(*** 8/22/23: We are currently recruiting lab techs and/or managers. For more info, contact: email@example.com ***)
In the Taylor Lab, our goal is to better understand the relationship between epigenetic modifications and the aging process. Epigenetic alterations that occur during aging are a primary driver of age-related dysfunction and disease. Remarkably, interventions that target the epigenome can reverse age-related impairments and extend lifespan in laboratory animals.
Our lab currently uses Drosophila melanogaster (fruit flies) to study (i) how the epigenome changes with age and disease, and (ii) how experimental manipulation of the epigenome affects health, longevity, and the progression of various human disease models (such as Alzheimer’s disease). By studying these questions, our goal is to develop strategies to help reduce disease and disability in humans as they age. We employ a variety of techniques, including next-generation sequencing and bioinformatic analysis, genetic engineering, and population longevity experiments.
Most recently, we discovered that increasing levels of the epigenetic-modifier gene Sirt6 extends lifespan and preserves physical activity with age in flies. This pro-longevity effect of increased Sirt6 levels is mediated through enhanced deacetylation of Myc target genes, leading to their transcriptional repression, which in turn leads to decreased protein synthesis – a phenotype associated with slowed aging. Currently our lab is focused on identifying additional molecular and tissue-specific mechanisms by which Sirt6 regulates aging, and exploring the potential role of Sirt6 in Alzheimer’s Disease. We are also performing screens to identify new epigenetic modifiers of aging.
(Left)Transgenic fruit fly engineered to express GFP when epigenetic perturbations occur. (Right) Summary mechanism for lifespan extension by Sirt6 overexpression. Sirt6 overexpression epigenetically represses Myc target genes involved in ribosome biogenesis, by removing the activating histone mark H3K9ac in the TSS/proximal promoter region, leading to reduced protein synthesis and lifespan extension.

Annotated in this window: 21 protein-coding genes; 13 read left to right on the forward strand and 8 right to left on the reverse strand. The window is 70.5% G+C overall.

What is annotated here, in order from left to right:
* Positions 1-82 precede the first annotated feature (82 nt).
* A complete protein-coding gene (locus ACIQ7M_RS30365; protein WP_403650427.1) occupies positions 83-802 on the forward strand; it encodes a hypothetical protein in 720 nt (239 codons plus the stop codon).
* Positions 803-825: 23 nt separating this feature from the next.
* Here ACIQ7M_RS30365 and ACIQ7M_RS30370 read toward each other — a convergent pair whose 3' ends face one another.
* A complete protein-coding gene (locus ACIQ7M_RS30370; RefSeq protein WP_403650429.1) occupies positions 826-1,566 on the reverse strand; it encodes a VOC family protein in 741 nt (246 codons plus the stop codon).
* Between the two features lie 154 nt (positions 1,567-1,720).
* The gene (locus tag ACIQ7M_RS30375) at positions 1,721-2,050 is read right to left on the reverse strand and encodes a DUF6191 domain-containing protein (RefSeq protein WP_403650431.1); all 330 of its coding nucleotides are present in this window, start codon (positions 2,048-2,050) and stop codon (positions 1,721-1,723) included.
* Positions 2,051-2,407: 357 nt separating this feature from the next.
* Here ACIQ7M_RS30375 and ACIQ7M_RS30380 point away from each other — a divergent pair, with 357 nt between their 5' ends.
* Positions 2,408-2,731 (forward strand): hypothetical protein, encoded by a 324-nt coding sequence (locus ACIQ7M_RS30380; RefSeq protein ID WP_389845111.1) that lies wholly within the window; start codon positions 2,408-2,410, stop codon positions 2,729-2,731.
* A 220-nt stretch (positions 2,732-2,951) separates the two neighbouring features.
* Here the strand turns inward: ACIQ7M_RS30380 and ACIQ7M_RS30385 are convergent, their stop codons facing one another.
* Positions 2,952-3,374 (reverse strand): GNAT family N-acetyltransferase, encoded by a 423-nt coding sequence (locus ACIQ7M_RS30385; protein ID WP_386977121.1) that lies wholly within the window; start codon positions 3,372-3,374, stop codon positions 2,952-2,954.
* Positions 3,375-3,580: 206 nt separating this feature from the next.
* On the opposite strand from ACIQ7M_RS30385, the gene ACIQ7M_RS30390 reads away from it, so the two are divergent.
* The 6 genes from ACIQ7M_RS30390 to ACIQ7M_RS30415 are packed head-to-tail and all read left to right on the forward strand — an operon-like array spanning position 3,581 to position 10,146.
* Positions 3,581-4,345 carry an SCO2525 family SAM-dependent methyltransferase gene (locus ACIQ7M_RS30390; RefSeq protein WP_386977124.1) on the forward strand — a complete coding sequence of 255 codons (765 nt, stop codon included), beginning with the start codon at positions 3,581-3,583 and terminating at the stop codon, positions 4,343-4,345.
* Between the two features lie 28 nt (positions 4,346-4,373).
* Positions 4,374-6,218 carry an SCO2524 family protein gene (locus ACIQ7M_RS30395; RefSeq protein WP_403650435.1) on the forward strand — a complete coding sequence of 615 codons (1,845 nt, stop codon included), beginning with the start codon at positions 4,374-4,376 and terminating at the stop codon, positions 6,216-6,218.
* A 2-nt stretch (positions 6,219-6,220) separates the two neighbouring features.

The Taylor lab was established at Cleveland State University in Fall, 2022. Dr. Taylor received his Ph.D. in Neuorscience from Wake Forest University School of Medicine in 2013, and performed his postdoctoral training at Wake Forest Health Sciences (2013-2016) and Brown Univeristy (2016-2022).
Taylor JR, Wood JW, Chang CC, Mizerak EM, Finn M, Liu JL, Hinthorne SL, Gordon S, Hutfilz CR, Klein MA, Denu JM, Gorbunova V, Boeke JD, Sedivy JM, Helfand SL. Sirt6 regulates lifespan in Drosophila melanogaster. Proceedings of the National Academy of Sciences, 2022
Gorbunova V, Seluanov A, Mita P, Boeke JD, Linker S, Gage FH, Kreiling JA, Petrashen AP, Taylor JR, Helfand SL, Sedivy JM. The involvement of transposable elements in aging and age-associated diseases. Nature, 2021
Taylor JR, Reynolds L, Hou L, Lohman K, Cui W, Kritchevsky S, McCall C, Liu Y. Transcriptomic profiles of aging in naïve and memory CD4+ cells from mice. Immunity & Ageing, 2017
Reynolds LM*, Taylor JR*, Ding J, Lohman K, Johnson C, Siscovick D, Burke G, Post W, Shea S, Jacobs DR Jr., Stunnenberg H, Kritchevsky SB, Hoeschele I, McCall CE, Herrington D, Tracy RP, Liu Y. Age-related variations in the methylome associated with gene expression in human monocytes and T cells. Nature Communications 2014 *co-first authors
Taylor JR, Zhang T, Messi ML, Wang ZM, Hereñú C, Kuan PF, Delbono O. (2014) The Cavβ1a Subunit Regulates Gene Expression and Suppresses Myogenin in Muscle Progenitor Cells. J Cell Biol., 205(6): 829-846.
(Last updated: 8/22/23)